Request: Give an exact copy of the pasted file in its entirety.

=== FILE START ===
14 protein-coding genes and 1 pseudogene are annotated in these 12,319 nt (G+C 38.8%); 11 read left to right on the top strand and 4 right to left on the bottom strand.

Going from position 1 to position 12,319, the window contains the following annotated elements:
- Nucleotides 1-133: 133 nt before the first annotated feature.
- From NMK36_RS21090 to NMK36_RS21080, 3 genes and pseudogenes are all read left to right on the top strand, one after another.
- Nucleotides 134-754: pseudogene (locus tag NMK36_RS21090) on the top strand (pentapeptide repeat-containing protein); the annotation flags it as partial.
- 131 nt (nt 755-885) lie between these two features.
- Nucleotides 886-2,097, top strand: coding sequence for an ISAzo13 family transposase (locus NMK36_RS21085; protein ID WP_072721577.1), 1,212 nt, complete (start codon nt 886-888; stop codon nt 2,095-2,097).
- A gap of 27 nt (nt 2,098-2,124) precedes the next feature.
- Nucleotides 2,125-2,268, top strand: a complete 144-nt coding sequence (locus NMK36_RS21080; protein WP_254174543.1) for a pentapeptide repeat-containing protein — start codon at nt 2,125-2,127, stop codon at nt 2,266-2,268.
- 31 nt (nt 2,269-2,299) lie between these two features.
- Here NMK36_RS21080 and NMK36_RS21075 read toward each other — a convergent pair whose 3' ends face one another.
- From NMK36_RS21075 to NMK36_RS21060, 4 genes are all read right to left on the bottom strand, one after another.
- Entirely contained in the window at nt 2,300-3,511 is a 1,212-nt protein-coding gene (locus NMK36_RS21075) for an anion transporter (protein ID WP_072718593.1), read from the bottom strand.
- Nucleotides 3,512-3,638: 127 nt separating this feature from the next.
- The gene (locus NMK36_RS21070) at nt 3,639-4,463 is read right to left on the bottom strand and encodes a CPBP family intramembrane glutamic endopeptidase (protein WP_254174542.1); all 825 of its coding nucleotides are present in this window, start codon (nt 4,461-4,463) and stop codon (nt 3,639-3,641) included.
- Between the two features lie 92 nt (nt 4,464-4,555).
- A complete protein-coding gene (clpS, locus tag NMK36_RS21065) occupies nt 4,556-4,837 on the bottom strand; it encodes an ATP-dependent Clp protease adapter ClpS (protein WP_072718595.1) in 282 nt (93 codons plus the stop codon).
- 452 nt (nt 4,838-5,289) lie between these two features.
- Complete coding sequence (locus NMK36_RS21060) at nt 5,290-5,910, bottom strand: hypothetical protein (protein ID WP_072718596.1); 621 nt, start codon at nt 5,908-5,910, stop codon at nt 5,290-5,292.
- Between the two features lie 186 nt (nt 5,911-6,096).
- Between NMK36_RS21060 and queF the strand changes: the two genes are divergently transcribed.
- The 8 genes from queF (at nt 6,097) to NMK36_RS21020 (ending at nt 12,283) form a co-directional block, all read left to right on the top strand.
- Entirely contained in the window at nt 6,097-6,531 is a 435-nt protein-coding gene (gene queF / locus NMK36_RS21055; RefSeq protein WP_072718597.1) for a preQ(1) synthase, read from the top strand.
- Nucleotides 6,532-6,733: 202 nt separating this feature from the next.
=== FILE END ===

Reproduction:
14 protein-coding genes and 1 pseudogene are annotated in these 12,319 nt (G+C 38.8%); 11 read left to right on the top strand and 4 right to left on the bottom strand.

Going from position 1 to position 12,319, the window contains the following annotated elements:
- Nucleotides 1-133: 133 nt before the first annotated feature.
- From NMK36_RS21090 to NMK36_RS21080, 3 genes and pseudogenes are all read left to right on the top strand, one after another.
- Nucleotides 134-754: pseudogene (locus tag NMK36_RS21090) on the top strand (pentapeptide repeat-containing protein); the annotation flags it as partial.
- 131 nt (nt 755-885) lie between these two features.
- Nucleotides 886-2,097, top strand: coding sequence for an ISAzo13 family transposase (locus NMK36_RS21085; protein ID WP_072721577.1), 1,212 nt, complete (start codon nt 886-888; stop codon nt 2,095-2,097).
- A gap of 27 nt (nt 2,098-2,124) precedes the next feature.
- Nucleotides 2,125-2,268, top strand: a complete 144-nt coding sequence (locus NMK36_RS21080; protein WP_254174543.1) for a pentapeptide repeat-containing protein — start codon at nt 2,125-2,127, stop codon at nt 2,266-2,268.
- 31 nt (nt 2,269-2,299) lie between these two features.
- Here NMK36_RS21080 and NMK36_RS21075 read toward each other — a convergent pair whose 3' ends face one another.
- From NMK36_RS21075 to NMK36_RS21060, 4 genes are all read right to left on the bottom strand, one after another.
- Entirely contained in the window at nt 2,300-3,511 is a 1,212-nt protein-coding gene (locus NMK36_RS21075) for an anion transporter (protein ID WP_072718593.1), read from the bottom strand.
- Nucleotides 3,512-3,638: 127 nt separating this feature from the next.
- The gene (locus NMK36_RS21070) at nt 3,639-4,463 is read right to left on the bottom strand and encodes a CPBP family intramembrane glutamic endopeptidase (protein WP_254174542.1); all 825 of its coding nucleotides are present in this window, start codon (nt 4,461-4,463) and stop codon (nt 3,639-3,641) included.
- Between the two features lie 92 nt (nt 4,464-4,555).
- A complete protein-coding gene (clpS, locus tag NMK36_RS21065) occupies nt 4,556-4,837 on the bottom strand; it encodes an ATP-dependent Clp protease adapter ClpS (protein WP_072718595.1) in 282 nt (93 codons plus the stop codon).
- 452 nt (nt 4,838-5,289) lie between these two features.
- Complete coding sequence (locus NMK36_RS21060) at nt 5,290-5,910, bottom strand: hypothetical protein (protein ID WP_072718596.1); 621 nt, start codon at nt 5,908-5,910, stop codon at nt 5,290-5,292.
- Between the two features lie 186 nt (nt 5,911-6,096).
- Between NMK36_RS21060 and queF the strand changes: the two genes are divergently transcribed.
- The 8 genes from queF (at nt 6,097) to NMK36_RS21020 (ending at nt 12,283) form a co-directional block, all read left to right on the top strand.
- Entirely contained in the window at nt 6,097-6,531 is a 435-nt protein-coding gene (gene queF / locus NMK36_RS21055; RefSeq protein WP_072718597.1) for a preQ(1) synthase, read from the top strand.
- Nucleotides 6,532-6,733: 202 nt separating this feature from the next.